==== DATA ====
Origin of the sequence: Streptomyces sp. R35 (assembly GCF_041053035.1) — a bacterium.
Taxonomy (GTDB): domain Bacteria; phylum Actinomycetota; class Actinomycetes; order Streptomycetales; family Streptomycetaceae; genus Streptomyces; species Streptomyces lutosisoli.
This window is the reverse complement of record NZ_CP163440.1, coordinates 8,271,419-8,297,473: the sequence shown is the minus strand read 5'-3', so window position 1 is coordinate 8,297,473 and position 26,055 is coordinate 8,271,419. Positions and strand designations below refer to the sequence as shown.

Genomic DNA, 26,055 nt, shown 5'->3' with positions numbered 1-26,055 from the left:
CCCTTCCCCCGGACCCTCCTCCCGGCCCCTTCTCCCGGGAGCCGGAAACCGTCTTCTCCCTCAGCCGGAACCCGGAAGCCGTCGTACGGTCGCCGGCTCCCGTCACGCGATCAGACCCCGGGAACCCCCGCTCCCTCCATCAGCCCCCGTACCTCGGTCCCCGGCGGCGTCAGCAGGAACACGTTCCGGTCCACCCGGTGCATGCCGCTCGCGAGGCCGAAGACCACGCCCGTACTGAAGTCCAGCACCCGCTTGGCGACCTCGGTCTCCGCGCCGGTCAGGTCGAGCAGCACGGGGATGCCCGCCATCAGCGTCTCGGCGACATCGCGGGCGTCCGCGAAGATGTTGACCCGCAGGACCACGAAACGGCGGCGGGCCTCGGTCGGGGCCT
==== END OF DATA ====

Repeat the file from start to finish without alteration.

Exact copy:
Origin of the sequence: Streptomyces sp. R35 (assembly GCF_041053035.1) — a bacterium.
Taxonomy (GTDB): domain Bacteria; phylum Actinomycetota; class Actinomycetes; order Streptomycetales; family Streptomycetaceae; genus Streptomyces; species Streptomyces lutosisoli.
This window is the reverse complement of record NZ_CP163440.1, coordinates 8,271,419-8,297,473: the sequence shown is the minus strand read 5'-3', so window position 1 is coordinate 8,297,473 and position 26,055 is coordinate 8,271,419. Positions and strand designations below refer to the sequence as shown.

Genomic DNA, 26,055 nt, shown 5'->3' with positions numbered 1-26,055 from the left:
CCCTTCCCCCGGACCCTCCTCCCGGCCCCTTCTCCCGGGAGCCGGAAACCGTCTTCTCCCTCAGCCGGAACCCGGAAGCCGTCGTACGGTCGCCGGCTCCCGTCACGCGATCAGACCCCGGGAACCCCCGCTCCCTCCATCAGCCCCCGTACCTCGGTCCCCGGCGGCGTCAGCAGGAACACGTTCCGGTCCACCCGGTGCATGCCGCTCGCGAGGCCGAAGACCACGCCCGTACTGAAGTCCAGCACCCGCTTGGCGACCTCGGTCTCCGCGCCGGTCAGGTCGAGCAGCACGGGGATGCCCGCCATCAGCGTCTCGGCGACATCGCGGGCGTCCGCGAAGATGTTGACCCGCAGGACCACGAAACGGCGGCGGGCCTCGGTCGGGGCCT